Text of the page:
Good for you and good for GB!!!! I knew you could do it!! Glory Bee will make you a wonderful milk cow.

  15. 11-22

    That is wonderful. Just keep working at it a little everyday. Remember 4H kids has several months to work with their calfs before the fair. Give it time. GB is a pretty cow. Hard to look into those soft eyes and think she can be so wild. lol.

  16. 11-22

    Poor innocent Glory Bee doesn’t even know what a hamburger is. She
    s probably thinking, “Nice lady, what’s a hamburger?” :moo:
    I’m glad you are becoming sucessful in handling GB.

  17. 11-22

    That’s the threat we used to use on our cows, you are just one (insert inappropriate behavior here) away from becoming a Happy Meal if you don’t straighten up. :devil2:

  18. 11-22

    Noooo…she’ll taste bad!

    What a georgeous bad baby.

  19. 11-22

    Suzanne, You are doing it right! I am an old 4-Her and have 4 children who also showed cattle. My brother still does! It takes time and some are more stubborn than others but with patience, you will get results. Hang it there! Enjoy reading your blog. Country life is a blessing!

  20. 11-22

    Yay!!!! Congrat’s on the progress!

  21. 11-23

    She will be saved from being hamburger if you follow your son’s girlfriend’s diet!
    Glory Bee: “Try vegetarian; just TRY it, PLEASE! You’ll like it!”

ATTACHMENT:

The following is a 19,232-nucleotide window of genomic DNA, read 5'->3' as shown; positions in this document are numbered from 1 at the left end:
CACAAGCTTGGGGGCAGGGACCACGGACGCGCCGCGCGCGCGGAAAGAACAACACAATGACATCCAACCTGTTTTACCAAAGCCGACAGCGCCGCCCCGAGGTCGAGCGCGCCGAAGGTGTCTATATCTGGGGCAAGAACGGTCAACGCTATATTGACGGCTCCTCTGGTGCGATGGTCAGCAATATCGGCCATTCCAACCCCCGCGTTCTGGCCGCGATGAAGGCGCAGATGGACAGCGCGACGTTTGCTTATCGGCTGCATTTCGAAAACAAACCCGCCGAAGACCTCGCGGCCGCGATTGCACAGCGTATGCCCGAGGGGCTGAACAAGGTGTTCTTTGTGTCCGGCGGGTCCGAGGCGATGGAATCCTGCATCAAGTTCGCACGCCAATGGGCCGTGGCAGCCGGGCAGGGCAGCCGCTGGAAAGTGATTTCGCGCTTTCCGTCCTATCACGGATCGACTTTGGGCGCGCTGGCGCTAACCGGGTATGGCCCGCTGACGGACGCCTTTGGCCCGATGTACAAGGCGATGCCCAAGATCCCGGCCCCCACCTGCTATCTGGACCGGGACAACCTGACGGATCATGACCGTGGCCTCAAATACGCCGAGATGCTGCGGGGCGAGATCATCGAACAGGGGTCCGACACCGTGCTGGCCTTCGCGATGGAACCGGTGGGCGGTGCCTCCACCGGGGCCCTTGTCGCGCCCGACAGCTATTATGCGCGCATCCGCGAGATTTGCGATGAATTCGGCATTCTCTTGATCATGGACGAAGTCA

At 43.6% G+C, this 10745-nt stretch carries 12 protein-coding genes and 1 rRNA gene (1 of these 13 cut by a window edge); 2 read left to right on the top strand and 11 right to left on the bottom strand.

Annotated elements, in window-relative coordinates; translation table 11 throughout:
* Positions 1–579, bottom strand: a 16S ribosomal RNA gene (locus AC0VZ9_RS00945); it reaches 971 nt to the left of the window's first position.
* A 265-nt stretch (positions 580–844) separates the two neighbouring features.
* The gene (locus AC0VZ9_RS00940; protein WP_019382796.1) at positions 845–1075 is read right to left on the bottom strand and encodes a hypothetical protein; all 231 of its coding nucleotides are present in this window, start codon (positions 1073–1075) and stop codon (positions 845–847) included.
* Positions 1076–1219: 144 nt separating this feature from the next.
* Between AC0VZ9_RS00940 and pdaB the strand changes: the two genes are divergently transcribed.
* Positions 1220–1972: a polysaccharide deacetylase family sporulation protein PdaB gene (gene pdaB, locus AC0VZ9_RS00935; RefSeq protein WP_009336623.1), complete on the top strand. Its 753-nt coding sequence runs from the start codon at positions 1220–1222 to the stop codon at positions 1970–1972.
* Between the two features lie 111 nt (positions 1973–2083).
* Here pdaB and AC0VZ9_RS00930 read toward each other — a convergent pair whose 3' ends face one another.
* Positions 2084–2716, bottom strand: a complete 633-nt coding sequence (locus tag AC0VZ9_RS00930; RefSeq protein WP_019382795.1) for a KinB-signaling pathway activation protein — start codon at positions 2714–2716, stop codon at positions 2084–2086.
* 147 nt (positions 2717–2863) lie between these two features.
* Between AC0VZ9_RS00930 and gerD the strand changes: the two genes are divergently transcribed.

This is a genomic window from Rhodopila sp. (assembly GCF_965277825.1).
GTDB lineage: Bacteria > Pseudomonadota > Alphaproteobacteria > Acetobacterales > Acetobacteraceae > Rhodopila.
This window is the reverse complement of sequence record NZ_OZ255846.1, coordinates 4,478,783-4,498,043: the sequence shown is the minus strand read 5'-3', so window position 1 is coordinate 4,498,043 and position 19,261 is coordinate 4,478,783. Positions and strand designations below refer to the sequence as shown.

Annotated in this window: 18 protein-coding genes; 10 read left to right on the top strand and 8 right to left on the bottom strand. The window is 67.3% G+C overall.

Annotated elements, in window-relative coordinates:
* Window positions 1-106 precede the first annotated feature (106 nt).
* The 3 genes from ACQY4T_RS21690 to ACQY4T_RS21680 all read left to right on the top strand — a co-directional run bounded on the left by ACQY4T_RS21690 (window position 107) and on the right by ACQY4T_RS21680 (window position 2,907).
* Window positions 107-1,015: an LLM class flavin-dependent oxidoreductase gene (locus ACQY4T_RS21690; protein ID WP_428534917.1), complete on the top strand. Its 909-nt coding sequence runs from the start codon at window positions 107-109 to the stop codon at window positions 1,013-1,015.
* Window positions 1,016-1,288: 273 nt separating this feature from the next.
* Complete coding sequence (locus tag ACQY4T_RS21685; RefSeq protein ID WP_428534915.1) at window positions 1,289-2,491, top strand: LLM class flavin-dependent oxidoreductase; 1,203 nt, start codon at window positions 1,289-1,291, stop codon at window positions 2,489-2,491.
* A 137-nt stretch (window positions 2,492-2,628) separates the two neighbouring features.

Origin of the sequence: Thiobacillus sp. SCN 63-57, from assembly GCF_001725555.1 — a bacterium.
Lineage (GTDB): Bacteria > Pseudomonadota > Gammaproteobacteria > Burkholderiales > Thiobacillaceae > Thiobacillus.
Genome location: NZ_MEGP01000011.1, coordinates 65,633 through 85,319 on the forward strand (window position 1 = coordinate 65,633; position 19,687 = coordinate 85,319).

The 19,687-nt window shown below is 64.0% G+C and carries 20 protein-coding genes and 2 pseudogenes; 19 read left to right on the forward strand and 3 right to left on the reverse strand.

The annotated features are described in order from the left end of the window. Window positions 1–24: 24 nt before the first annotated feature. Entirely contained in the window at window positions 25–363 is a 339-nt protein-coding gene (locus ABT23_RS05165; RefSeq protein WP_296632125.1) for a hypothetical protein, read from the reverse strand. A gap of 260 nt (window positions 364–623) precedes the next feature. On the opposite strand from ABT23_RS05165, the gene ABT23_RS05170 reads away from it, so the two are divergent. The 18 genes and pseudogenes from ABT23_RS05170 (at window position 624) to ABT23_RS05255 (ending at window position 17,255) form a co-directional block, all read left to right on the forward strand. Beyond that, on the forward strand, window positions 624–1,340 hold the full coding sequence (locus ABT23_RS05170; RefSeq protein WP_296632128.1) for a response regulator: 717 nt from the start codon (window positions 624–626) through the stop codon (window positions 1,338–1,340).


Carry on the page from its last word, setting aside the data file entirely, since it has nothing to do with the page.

22. 11-24

    Reminds me of when I was a teenager & had a horse, when she would act up (frequently) I would sing Roses are red, violets are blue, if you don’t behave I’m gonna turn you into glue. Made me feel better anyway :whip:

Leave a Reply

Registration is required to leave a comment on this site. You may register here. (You can use this same username on the forum as well.) Already registered? Login here.

Discussion is encouraged, and differing opinions are welcome. However, please don't say anything your grandmother would be ashamed to read. If you see an objectionable comment, you may flag it for moderation. If you write an objectionable comment, be aware that it may be flagged--and deleted. I'm glad you're here. Welcome to our community!

Daily Farm

If you would like to help support the overhead costs of this website, you may donate. Thank you!

Sign up for the
Chickens in the Road Newsletter

The Slanted Little House

"It was a cold wintry day when I brought my children to live in rural West Virginia. The farmhouse was one hundred years old, there was already snow on the ground, and the heat was sparse-—as was the insulation. The floors weren’t even, either. My then-twelve-year-old son walked in the door and said, “You’ve brought us to this slanted little house to die." Keep reading our story....

Today on Chickens in the Road

Join the Community in the Forum

Search This Blog


October 2020

Out My Window

I Love Your Comments

I Have a Cow

And she's ornery. Read my barnyard stories!

Entire Contents © Copyright 2004-2020 Chickens in the Road, Inc.
Text and photographs may not be published, broadcast, redistributed or aggregated without express permission. Thank you.

Privacy Policy, Disclosure, Disclaimer, and Terms of Use